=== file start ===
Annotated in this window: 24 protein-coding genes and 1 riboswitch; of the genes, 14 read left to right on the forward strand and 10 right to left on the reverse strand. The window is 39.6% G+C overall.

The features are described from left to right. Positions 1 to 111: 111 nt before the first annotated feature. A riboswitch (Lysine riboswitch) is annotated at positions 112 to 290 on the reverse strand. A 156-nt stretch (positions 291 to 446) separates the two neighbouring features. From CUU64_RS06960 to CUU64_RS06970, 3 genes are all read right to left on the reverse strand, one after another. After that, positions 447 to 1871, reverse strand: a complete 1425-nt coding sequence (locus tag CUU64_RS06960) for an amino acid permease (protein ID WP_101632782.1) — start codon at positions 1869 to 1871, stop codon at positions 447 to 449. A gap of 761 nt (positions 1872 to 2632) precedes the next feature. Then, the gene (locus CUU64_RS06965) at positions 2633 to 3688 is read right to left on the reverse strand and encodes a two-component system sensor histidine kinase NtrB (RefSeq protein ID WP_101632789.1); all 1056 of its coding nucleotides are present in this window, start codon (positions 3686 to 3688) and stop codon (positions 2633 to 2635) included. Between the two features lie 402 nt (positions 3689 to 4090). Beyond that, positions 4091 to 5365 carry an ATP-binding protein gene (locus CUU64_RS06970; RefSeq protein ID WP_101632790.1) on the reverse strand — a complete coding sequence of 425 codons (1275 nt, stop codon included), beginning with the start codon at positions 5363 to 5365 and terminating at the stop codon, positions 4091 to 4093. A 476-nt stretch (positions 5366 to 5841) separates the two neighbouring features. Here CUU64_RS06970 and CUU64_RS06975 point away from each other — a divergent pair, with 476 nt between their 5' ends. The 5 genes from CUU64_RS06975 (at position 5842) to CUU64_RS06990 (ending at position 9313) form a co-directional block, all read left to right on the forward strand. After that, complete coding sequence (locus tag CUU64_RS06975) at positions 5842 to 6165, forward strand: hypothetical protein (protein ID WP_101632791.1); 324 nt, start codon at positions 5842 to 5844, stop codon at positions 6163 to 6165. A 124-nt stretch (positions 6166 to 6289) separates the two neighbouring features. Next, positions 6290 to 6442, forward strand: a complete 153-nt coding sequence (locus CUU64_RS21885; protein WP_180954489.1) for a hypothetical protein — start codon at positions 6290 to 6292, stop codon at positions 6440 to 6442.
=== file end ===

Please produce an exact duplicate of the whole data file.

Annotated in this window: 24 protein-coding genes and 1 riboswitch; of the genes, 14 read left to right on the forward strand and 10 right to left on the reverse strand. The window is 39.6% G+C overall.

The features are described from left to right. Positions 1 to 111: 111 nt before the first annotated feature. A riboswitch (Lysine riboswitch) is annotated at positions 112 to 290 on the reverse strand. A 156-nt stretch (positions 291 to 446) separates the two neighbouring features. From CUU64_RS06960 to CUU64_RS06970, 3 genes are all read right to left on the reverse strand, one after another. After that, positions 447 to 1871, reverse strand: a complete 1425-nt coding sequence (locus tag CUU64_RS06960) for an amino acid permease (protein ID WP_101632782.1) — start codon at positions 1869 to 1871, stop codon at positions 447 to 449. A gap of 761 nt (positions 1872 to 2632) precedes the next feature. Then, the gene (locus CUU64_RS06965) at positions 2633 to 3688 is read right to left on the reverse strand and encodes a two-component system sensor histidine kinase NtrB (RefSeq protein ID WP_101632789.1); all 1056 of its coding nucleotides are present in this window, start codon (positions 3686 to 3688) and stop codon (positions 2633 to 2635) included. Between the two features lie 402 nt (positions 3689 to 4090). Beyond that, positions 4091 to 5365 carry an ATP-binding protein gene (locus CUU64_RS06970; RefSeq protein ID WP_101632790.1) on the reverse strand — a complete coding sequence of 425 codons (1275 nt, stop codon included), beginning with the start codon at positions 5363 to 5365 and terminating at the stop codon, positions 4091 to 4093. A 476-nt stretch (positions 5366 to 5841) separates the two neighbouring features. Here CUU64_RS06970 and CUU64_RS06975 point away from each other — a divergent pair, with 476 nt between their 5' ends. The 5 genes from CUU64_RS06975 (at position 5842) to CUU64_RS06990 (ending at position 9313) form a co-directional block, all read left to right on the forward strand. After that, complete coding sequence (locus tag CUU64_RS06975) at positions 5842 to 6165, forward strand: hypothetical protein (protein ID WP_101632791.1); 324 nt, start codon at positions 5842 to 5844, stop codon at positions 6163 to 6165. A 124-nt stretch (positions 6166 to 6289) separates the two neighbouring features. Next, positions 6290 to 6442, forward strand: a complete 153-nt coding sequence (locus CUU64_RS21885; protein WP_180954489.1) for a hypothetical protein — start codon at positions 6290 to 6292, stop codon at positions 6440 to 6442.